While gambling may be a recreational activity for many, it can also have adverse effects on a person’s health. It also takes time away from other activities and may even cause a person to become bankrupt. Furthermore, problem gambling can affect a person’s community and society. People who are bankrupt because of their gambling activities cause an economic burden on their families and create social care costs.

The economic and social impacts of gambling can be measured by a public health approach. These impact assessments look at how gambling affects individuals and society, as well as the costs and benefits incurred by the public. This approach is particularly helpful for assessing the long-term effects of gambling, which are difficult to measure in monetary terms.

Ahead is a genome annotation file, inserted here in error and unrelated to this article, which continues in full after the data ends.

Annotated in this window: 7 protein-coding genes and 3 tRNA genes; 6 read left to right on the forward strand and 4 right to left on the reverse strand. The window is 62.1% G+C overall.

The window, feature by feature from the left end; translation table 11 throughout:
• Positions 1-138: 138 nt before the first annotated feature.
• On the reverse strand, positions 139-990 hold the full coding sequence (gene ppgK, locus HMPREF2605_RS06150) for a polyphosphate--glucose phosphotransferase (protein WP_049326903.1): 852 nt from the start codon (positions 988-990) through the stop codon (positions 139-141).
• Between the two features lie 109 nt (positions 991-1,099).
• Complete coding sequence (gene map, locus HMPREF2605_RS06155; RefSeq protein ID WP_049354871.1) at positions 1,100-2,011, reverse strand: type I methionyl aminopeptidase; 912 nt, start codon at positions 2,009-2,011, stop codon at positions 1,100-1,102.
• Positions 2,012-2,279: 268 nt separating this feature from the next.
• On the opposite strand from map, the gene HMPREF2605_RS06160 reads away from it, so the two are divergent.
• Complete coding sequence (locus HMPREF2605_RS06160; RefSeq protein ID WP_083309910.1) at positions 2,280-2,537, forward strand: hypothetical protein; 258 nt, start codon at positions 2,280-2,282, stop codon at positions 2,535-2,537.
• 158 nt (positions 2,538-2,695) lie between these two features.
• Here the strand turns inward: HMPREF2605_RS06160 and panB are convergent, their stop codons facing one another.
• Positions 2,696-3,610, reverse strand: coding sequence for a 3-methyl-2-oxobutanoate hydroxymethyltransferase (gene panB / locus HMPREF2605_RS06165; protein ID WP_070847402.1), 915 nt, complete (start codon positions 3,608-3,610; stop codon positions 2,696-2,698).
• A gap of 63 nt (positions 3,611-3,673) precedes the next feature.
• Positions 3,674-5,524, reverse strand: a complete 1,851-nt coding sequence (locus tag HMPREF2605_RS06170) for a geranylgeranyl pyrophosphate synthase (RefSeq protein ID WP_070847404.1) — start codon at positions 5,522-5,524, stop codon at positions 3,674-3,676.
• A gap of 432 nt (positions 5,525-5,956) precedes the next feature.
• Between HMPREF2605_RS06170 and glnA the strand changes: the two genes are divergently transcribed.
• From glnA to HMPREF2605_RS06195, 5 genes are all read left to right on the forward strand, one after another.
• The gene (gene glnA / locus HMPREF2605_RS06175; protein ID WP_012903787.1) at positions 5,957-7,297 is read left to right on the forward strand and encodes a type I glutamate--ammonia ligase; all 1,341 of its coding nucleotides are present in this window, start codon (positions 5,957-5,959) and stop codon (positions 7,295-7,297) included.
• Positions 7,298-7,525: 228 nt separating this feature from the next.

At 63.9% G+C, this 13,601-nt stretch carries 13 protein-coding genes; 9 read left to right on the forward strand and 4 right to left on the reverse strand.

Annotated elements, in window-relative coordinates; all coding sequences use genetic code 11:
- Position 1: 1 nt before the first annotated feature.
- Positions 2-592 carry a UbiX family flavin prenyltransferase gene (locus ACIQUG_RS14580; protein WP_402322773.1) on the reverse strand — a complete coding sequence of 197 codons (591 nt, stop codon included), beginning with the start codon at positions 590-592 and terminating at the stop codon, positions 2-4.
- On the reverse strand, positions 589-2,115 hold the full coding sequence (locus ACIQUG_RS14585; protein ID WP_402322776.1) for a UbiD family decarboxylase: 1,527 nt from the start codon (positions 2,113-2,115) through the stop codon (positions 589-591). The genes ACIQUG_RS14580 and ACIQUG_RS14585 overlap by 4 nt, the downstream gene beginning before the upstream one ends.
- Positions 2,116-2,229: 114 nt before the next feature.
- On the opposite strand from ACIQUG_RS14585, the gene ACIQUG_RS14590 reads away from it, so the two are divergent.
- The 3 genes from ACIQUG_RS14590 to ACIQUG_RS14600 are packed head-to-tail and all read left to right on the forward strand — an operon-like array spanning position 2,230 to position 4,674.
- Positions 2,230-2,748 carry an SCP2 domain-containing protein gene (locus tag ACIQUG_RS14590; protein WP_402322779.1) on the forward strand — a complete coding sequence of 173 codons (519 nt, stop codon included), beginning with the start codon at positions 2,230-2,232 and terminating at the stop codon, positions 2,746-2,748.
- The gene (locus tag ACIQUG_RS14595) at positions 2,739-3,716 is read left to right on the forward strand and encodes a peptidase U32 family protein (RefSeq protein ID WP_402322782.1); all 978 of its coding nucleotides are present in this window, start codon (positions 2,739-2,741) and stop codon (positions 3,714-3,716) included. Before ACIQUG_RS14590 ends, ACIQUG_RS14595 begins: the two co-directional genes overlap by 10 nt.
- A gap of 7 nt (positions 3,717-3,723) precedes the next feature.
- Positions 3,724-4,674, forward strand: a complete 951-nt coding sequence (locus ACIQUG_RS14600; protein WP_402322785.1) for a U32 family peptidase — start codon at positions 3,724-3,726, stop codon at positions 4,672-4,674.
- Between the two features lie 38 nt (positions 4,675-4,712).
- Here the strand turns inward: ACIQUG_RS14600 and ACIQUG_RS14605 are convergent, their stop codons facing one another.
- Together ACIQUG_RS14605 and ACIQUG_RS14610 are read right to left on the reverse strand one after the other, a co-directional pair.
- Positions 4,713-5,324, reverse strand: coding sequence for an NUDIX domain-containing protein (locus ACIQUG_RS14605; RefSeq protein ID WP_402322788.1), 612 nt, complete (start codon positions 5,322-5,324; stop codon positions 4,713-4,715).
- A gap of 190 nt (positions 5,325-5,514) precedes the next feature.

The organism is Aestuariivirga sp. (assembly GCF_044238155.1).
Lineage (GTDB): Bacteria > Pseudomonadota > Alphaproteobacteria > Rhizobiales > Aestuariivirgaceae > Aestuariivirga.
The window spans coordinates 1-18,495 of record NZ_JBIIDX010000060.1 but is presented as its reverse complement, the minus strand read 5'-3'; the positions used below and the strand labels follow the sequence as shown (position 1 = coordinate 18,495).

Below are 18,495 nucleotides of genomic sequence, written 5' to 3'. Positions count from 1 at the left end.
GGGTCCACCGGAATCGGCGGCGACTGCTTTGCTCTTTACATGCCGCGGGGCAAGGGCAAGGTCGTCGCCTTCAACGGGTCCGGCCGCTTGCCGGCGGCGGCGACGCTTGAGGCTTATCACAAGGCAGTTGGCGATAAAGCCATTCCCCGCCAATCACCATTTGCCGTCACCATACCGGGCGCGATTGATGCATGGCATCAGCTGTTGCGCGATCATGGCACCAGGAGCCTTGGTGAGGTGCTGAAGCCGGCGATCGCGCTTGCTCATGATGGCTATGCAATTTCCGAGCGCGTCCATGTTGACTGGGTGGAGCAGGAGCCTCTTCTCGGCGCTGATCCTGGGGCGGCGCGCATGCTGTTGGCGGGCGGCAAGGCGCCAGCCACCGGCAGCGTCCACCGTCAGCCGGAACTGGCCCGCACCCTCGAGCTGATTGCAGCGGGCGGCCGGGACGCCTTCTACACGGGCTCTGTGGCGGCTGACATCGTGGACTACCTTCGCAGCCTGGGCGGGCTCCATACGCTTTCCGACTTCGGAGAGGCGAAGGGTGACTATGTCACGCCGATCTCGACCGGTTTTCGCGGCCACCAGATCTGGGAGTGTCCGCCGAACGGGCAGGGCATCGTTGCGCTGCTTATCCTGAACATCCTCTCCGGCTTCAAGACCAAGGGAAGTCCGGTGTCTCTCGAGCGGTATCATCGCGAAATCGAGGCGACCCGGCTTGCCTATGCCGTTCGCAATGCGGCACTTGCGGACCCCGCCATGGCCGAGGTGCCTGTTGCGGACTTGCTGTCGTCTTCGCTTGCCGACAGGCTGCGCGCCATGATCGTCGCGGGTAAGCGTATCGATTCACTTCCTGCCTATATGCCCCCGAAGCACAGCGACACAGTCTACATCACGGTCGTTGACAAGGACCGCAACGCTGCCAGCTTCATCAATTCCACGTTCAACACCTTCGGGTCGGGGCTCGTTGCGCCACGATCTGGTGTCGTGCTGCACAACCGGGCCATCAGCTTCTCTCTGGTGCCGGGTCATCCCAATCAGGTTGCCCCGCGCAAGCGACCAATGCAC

Although the economic effects of gambling are well-documented, the social impacts are largely ignored in studies on the topic. Most studies of the effects of gambling have focused on the positive impacts on society, such as increased taxes and more jobs. However, there are a few studies that have looked at the negative effects. These studies use health-related quality of life weights, or disability weights, to measure the social costs of gambling on individuals and their networks.

While the economic and social costs of gambling are easily quantified, there are also many hidden costs that are less obvious. Social costs can include emotional stress and relationships that are negatively affected by gambling.